I’m addressing this now, with some success so far, but the other truth is that I like wearing looser-fitting clothes anyway, although hopefully I can go down a size or two when I make them in future…time will tell.
Some of the garments you see here have been worn loads since I made them whilst others were less successful. Sometimes this was bad fabric choices, sometimes they didn’t suit me after all, also the weather became so hot that I didn’t wear the heavier items as much as I expected at the time.
I tend not to set myself up for ‘sewnine’ or other year-long initiatives because I’d rather see what takes my fancy as time passes, or whatever gap I feel needs filling. I’ve really enjoyed making a few jackets and coats this year and they have all had a good amount of wear, they aren’t something I’d done much previously. I’ll be making a couple of posh frocks soon because we’re going on a cruise in March which will need a few fancy threads in the evenings, I’ll be taking old favourites like the Maker’s Atelier Holiday Shirt and New Look 6351 trousers, and Papercut Moana to keep cool in during the day though.
Have you got sewing plans already for 2019 or are you more like me and just see what takes your fancy? We’ve got the new series of the Great British Sewing Bee to look forward to very soon and I’m sure that will inspire even more people to take up this brilliant activity with us! Dressmaking is an activity anyone can try fairly easily these days and there is so much inspiration, help and encouragement out there too, in a way it never was when I was first sewing.
I can’t wait to see the two blockbuster exhibitions at the V&A next year, Dior: Designer of Dreams opens in February and Mary Quant in April so there’s lots to look forward to there. It’s well worth considering membership this year I’d say, I’ve had excellent value-for-money from mine these past four years. [alternatively, Art Fund is also worth considering if you don’t live near London because that gives you reductions to lots of galleries and museums all over the UK, including the V&A)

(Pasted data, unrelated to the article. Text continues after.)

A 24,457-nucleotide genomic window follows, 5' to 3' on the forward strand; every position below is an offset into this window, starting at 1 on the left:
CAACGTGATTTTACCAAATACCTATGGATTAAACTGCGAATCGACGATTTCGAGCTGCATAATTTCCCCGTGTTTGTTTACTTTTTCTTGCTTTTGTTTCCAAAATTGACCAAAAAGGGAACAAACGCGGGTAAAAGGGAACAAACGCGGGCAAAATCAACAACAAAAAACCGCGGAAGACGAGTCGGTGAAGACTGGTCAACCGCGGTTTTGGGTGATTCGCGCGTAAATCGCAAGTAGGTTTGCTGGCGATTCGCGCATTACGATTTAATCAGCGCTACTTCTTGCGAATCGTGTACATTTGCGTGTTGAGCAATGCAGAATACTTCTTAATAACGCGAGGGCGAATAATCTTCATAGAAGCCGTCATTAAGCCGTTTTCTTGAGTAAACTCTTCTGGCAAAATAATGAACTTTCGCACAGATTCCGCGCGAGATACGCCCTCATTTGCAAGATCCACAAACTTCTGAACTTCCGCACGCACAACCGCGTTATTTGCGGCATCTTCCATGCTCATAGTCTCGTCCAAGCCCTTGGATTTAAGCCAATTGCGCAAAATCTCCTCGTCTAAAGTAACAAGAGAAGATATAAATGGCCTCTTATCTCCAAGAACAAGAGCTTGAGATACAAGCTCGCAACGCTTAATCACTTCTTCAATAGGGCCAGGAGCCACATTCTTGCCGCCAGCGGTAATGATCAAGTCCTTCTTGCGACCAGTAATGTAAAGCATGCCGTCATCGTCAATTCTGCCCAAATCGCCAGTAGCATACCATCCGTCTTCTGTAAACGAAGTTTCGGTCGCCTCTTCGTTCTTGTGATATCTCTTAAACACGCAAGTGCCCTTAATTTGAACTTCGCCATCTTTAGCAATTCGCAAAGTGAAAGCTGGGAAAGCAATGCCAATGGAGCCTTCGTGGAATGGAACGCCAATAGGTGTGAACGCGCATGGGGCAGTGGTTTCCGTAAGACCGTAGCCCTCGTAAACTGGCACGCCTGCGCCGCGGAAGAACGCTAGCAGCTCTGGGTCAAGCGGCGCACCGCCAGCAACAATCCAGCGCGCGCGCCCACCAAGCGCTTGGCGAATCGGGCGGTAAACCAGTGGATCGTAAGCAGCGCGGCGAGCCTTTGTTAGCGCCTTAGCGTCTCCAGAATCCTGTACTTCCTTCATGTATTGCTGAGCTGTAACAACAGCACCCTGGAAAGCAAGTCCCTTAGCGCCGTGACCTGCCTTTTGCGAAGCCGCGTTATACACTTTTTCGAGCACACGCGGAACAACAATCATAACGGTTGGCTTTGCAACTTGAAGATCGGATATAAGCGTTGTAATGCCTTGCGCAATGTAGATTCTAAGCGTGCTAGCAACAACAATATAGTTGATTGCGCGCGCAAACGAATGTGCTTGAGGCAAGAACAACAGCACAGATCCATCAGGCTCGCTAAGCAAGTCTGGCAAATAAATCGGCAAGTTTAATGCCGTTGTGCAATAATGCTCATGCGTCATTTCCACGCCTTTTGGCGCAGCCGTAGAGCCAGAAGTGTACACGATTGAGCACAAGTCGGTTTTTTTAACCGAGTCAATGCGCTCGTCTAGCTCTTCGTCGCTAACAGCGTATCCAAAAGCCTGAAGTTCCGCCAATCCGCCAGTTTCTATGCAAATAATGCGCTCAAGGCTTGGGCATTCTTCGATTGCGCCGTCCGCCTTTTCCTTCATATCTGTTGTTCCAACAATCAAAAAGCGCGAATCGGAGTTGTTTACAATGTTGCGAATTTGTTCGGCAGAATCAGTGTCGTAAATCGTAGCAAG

I’m also looking forward to seeing a lot more SewOver50 activity from all over the world too, have you joined yet?
Maybe our paths will cross in 2019 and we can talk sewing together in real life?
I’m very excited to have been offered a copy of one of the new Tilly and the Buttons and I jumped at the chance to try Nora, a drop shoulder jersey top with several variations of sleeve, neckline and length. It’s just the sort of top I like to wear, often layered up in colder weather so I thought you might like to know what I think about the pattern.
For once I decided I would trace off the pattern first because I’ll probably want to use several of the variations but this time I wanted to start with the long sleeve, uneven hem version.
Initially I checked my measurements against the sizing chart, and then the very useful finished garment measurements chart too. It’s always helpful if patterns have this (‘big 4’ patterns usually have them printed directly on one of the major pattern pieces) because you can make a much better judgement of the size you want. Take a tape measure and hold it around your body using the finished garment measurements to see how you feel about the fit-too loose? too tight? I opted to go down a size from the one indicated by my body measurements because I felt the finished top would be plenty big enough.